Goss House, Boulder CO

Originally built as a two-story brick farmhouse in 1881, the design of this house had attempted a formal grandeur. When the clients bought the property, they were enchanted with certain aspects of the house, and they wished to guard its cultural mark in the neighborhood as well its natural setting. We incorporated the client's personalities and needs into the design of the structure, using classical and modern architectural elements. The house is ordered, which manifest reserve and formality. Within that formality, however, is a spirited and inspired informality.

The house was rebuilt in a variation on the historical cruciform plan. Integrating a modernistic turn to the design involved continually shifting the axis in an asymmetrical pattern. For example, once within the formal entrance one is immediately confronted with a wall, obliging either left or right movement, as if entering from the side of a building. This asymmetry constantly challenges the expected.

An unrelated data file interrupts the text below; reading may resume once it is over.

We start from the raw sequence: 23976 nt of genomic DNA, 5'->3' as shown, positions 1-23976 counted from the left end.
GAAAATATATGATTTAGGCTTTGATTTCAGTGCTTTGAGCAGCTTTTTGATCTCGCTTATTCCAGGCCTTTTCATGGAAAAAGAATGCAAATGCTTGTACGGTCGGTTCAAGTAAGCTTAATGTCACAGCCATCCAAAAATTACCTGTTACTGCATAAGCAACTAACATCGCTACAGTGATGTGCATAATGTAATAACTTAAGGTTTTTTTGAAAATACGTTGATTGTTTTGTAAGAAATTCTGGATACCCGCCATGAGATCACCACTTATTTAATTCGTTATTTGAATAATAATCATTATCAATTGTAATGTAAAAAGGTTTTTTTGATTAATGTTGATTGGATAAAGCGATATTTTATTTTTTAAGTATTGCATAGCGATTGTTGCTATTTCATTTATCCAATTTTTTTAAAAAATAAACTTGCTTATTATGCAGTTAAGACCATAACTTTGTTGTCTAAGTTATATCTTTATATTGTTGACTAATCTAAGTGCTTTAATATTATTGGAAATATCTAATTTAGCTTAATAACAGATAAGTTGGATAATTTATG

Each of the four quadrants opens out to a different view and relates uniquely to that landscape and light. The design and placement of windows and skylights pose the same asymmetry, creating a light box effect, a dialogue of light and shadow. In the formal living area, windows on the east are placed high, maximizing privacy and early light, controlling the temperature of the room, and allowing placement of smaller pieces of art below them, Those on the west are placed low, not only to control the view, light and temperature, but also to allow larger artwork to be displayed at a higher level of the room.